I hope you enjoy reading the latest Smackdown review here on The Real Mid Card. I made notes as usual last night. It was a more than decent episode. The general quality of the second show has been steadily improving for months now. Let’s get stuck in.
So things kicked off with Alberto Del Rio making his way to the ring to cut a promo. Alex Riley joined Michael Cole on commentary, and went on to be somewhat of an inspired addition to the team. Del Rio teased us all over who he might choose as his Summerslam opponent, having been given the right by Vickie Guerrero. He chose Ricardo Rodriguez. However, Vickie came out to put a stop to it. She booked a triple threat main event for the Number One Contender spot involving Randy Orton, Christian and Rob Van Dam. Nice! She seems to be toning down a lot and moving into more of a tweener position, instead of an all out heel. That worked for Michael Cole, so I’d go with it.
Cody Rhodes v Jack Swagger Colter massaged his epic moustache like a total legend prior to the match. He tried to give one of his trademark speeches, but Cody knocked the mic out of his hand and got this thing going with Swagger. He won this short match after reversing a gutwrench powerbomb into a pin. Riley did a good job in this match. Cody then cut a backstage interview as soon as he got through the curtain, and was attacked from behind by Sandow. Classic stuff. If it ain’t broke, don’t fix it. I’m loving the way this feud carrying on.
Sin Cara v Big E. Langston I can’t believe they still bring out the special ring lighting for Sin Cara. You don’t see Heath Slater getting such treatment, and he is probably higher in the food chain right now. Big E kept him grounded throughout, while Riley continued to do an excellent job at the announce desk. He provided informative and interesting commentary, with a good flow and no sense of nerves. Not bad for someone with practically no experience. JBL is a real hard act to follow in that regard, but A-Ry did a good job. On the second attempt, Langston put Sin Cara away with the ‘Big Ending’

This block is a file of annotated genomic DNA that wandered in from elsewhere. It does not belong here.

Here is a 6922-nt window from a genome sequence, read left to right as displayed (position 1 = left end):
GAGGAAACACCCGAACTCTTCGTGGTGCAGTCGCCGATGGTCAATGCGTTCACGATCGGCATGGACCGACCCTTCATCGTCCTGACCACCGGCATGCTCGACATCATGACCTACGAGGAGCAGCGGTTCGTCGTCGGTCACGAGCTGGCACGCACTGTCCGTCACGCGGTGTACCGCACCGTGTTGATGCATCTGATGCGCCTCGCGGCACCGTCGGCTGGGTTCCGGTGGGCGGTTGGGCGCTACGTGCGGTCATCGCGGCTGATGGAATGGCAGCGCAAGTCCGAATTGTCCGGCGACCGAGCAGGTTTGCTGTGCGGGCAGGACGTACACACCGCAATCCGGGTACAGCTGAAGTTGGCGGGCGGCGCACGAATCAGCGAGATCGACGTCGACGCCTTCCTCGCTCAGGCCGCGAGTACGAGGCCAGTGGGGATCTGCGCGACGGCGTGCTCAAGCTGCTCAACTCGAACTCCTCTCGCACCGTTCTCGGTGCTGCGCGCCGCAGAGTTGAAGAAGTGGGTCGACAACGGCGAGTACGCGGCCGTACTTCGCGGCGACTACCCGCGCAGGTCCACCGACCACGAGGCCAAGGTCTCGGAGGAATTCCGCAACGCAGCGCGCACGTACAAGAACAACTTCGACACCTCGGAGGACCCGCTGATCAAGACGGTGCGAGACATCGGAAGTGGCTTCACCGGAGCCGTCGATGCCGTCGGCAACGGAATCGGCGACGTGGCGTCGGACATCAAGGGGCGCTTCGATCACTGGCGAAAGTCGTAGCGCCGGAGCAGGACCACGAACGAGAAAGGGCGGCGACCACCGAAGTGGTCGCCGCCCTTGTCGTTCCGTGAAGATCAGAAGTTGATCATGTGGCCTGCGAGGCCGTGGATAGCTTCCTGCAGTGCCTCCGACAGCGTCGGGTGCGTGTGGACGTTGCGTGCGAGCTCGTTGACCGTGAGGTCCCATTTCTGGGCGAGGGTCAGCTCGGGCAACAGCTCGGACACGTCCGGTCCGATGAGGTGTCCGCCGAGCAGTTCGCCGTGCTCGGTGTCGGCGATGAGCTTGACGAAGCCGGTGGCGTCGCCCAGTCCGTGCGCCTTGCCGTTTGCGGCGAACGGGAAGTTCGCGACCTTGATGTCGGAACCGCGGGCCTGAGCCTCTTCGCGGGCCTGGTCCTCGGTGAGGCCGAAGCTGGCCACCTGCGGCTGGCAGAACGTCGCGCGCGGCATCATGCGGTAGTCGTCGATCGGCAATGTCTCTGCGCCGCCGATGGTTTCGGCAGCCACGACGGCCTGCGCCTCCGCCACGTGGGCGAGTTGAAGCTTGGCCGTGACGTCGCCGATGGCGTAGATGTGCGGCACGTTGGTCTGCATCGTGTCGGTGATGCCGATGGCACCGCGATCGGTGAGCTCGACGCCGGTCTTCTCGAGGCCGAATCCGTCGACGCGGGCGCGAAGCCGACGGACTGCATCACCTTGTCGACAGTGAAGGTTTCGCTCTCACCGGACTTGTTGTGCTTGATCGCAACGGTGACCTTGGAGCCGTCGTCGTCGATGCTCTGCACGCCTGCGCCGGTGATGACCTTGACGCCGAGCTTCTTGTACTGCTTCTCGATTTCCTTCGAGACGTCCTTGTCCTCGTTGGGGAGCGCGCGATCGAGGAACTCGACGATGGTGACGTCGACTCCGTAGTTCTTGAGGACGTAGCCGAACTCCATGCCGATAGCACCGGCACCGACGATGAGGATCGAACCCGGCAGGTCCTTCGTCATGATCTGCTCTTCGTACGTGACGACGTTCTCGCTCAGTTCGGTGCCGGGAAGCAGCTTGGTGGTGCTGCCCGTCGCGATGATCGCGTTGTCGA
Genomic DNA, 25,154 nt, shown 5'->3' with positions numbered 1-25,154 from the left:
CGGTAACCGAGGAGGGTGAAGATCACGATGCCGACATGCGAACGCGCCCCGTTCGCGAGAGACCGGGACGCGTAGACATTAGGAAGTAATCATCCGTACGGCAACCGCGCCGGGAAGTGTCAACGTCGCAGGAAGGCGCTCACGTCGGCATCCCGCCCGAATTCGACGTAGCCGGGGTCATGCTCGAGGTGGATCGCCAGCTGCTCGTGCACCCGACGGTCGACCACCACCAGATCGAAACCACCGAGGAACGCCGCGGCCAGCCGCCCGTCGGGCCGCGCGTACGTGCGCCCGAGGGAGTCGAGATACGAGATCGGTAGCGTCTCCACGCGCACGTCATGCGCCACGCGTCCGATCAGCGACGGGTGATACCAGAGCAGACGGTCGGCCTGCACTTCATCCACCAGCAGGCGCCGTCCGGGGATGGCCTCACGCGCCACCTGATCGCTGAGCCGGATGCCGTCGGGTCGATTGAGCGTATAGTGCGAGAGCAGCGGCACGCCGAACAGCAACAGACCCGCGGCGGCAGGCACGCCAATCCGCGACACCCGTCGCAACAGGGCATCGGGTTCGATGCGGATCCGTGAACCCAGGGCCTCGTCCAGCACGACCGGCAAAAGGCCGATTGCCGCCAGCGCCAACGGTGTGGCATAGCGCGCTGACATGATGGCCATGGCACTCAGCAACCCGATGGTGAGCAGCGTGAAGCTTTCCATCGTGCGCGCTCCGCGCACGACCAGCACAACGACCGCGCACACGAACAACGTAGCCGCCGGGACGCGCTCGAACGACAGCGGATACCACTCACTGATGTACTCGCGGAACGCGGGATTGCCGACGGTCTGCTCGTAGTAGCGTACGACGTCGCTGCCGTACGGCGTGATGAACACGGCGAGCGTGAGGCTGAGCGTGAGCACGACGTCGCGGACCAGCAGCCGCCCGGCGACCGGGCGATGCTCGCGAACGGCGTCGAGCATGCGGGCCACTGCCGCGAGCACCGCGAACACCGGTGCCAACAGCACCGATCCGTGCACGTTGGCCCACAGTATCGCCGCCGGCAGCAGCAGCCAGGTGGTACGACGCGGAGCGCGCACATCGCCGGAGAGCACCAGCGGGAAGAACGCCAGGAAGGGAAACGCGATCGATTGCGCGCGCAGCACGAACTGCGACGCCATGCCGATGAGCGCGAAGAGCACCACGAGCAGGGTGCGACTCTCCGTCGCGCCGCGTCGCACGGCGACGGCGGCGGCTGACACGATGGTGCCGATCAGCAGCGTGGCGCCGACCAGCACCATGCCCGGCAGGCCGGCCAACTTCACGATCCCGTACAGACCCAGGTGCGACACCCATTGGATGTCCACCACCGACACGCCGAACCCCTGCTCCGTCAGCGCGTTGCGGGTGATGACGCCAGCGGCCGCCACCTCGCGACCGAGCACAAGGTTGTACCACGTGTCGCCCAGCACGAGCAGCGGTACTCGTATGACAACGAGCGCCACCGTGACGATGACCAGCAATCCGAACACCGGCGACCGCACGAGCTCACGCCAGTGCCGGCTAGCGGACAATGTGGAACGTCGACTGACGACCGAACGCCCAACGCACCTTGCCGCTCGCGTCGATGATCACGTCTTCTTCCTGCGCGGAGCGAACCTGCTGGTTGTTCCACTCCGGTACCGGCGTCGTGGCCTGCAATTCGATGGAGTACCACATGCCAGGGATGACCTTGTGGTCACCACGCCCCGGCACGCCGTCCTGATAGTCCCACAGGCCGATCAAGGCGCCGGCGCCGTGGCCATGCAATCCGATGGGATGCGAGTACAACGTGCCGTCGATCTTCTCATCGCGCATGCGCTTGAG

Kaitlyn cut a backstage interview about her upcoming match with AJ Lee, threatening her with the adage “Fool me once, shame on you. Fool me twice, you’re gonna get speared” – This was pretty funny, I have to admit. She then got the hometown cheap pop, and got a big hug from Layla. You can choose whether or not to believe me, but at this point, I knew Layla was going to screw her. I don’t know why. It just didn’t add up.
Fandango v CM Punk This whole thing was a nonsensical mismatch, and was purely for filler, but I still had no doubts that the athletes in the ring would pull off something memorable. I’m both pleased and surprised to report that Curtis Axel didn’t interfere in this match, allowing it to be free and good. Punk got the usual huge pop and endless chants, if the crowd were real.
The match started off with some good strikes from Punk, before Fandango responded and the two of them played out a cool leapfrog sequence. After Summer Rae distracted Punk on the outside, Fandango took control. He slammed him into the steel steps and gave him a vicious beating. Then he put the sleeper on him and they worked that for quite a while. This was almost like an old school wrestling match, with Punk clutching for a comeback. I expected a one minute squash win for Punk, but on the contrary, Fandango dominated for large spells, and the two of them did some great stuff. Punk tried to build some momentum but got caught with a high boot. Then Fandango missed his top rope leg drop, allowing Punk to build up some steam with clotheslines and a Russian leg sweep.